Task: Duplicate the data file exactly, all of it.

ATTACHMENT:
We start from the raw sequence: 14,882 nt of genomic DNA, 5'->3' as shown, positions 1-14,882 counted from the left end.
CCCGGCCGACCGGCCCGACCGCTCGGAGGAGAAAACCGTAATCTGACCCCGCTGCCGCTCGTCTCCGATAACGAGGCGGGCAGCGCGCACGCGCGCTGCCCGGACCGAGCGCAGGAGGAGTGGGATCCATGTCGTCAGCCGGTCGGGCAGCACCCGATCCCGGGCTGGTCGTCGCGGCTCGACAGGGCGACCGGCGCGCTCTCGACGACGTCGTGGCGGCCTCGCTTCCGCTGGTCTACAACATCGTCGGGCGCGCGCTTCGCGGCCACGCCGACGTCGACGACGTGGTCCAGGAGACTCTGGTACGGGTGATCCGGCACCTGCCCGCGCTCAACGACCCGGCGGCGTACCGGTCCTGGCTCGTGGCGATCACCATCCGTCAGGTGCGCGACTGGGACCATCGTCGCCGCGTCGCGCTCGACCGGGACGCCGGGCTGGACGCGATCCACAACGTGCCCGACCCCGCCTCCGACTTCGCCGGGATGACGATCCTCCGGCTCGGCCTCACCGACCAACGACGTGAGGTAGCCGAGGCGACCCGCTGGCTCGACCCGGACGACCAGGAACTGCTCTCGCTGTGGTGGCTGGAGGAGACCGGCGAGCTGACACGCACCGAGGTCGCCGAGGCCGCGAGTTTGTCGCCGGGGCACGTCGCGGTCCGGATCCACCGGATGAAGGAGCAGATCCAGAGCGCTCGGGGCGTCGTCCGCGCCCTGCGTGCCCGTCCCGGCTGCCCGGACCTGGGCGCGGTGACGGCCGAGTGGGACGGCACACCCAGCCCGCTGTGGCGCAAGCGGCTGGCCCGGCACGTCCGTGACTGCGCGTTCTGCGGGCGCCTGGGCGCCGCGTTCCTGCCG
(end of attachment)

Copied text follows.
We start from the raw sequence: 14,882 nt of genomic DNA, 5'->3' as shown, positions 1-14,882 counted from the left end.
CCCGGCCGACCGGCCCGACCGCTCGGAGGAGAAAACCGTAATCTGACCCCGCTGCCGCTCGTCTCCGATAACGAGGCGGGCAGCGCGCACGCGCGCTGCCCGGACCGAGCGCAGGAGGAGTGGGATCCATGTCGTCAGCCGGTCGGGCAGCACCCGATCCCGGGCTGGTCGTCGCGGCTCGACAGGGCGACCGGCGCGCTCTCGACGACGTCGTGGCGGCCTCGCTTCCGCTGGTCTACAACATCGTCGGGCGCGCGCTTCGCGGCCACGCCGACGTCGACGACGTGGTCCAGGAGACTCTGGTACGGGTGATCCGGCACCTGCCCGCGCTCAACGACCCGGCGGCGTACCGGTCCTGGCTCGTGGCGATCACCATCCGTCAGGTGCGCGACTGGGACCATCGTCGCCGCGTCGCGCTCGACCGGGACGCCGGGCTGGACGCGATCCACAACGTGCCCGACCCCGCCTCCGACTTCGCCGGGATGACGATCCTCCGGCTCGGCCTCACCGACCAACGACGTGAGGTAGCCGAGGCGACCCGCTGGCTCGACCCGGACGACCAGGAACTGCTCTCGCTGTGGTGGCTGGAGGAGACCGGCGAGCTGACACGCACCGAGGTCGCCGAGGCCGCGAGTTTGTCGCCGGGGCACGTCGCGGTCCGGATCCACCGGATGAAGGAGCAGATCCAGAGCGCTCGGGGCGTCGTCCGCGCCCTGCGTGCCCGTCCCGGCTGCCCGGACCTGGGCGCGGTGACGGCCGAGTGGGACGGCACACCCAGCCCGCTGTGGCGCAAGCGGCTGGCCCGGCACGTCCGTGACTGCGCGTTCTGCGGGCGCCTGGGCGCCGCGTTCCTGCCG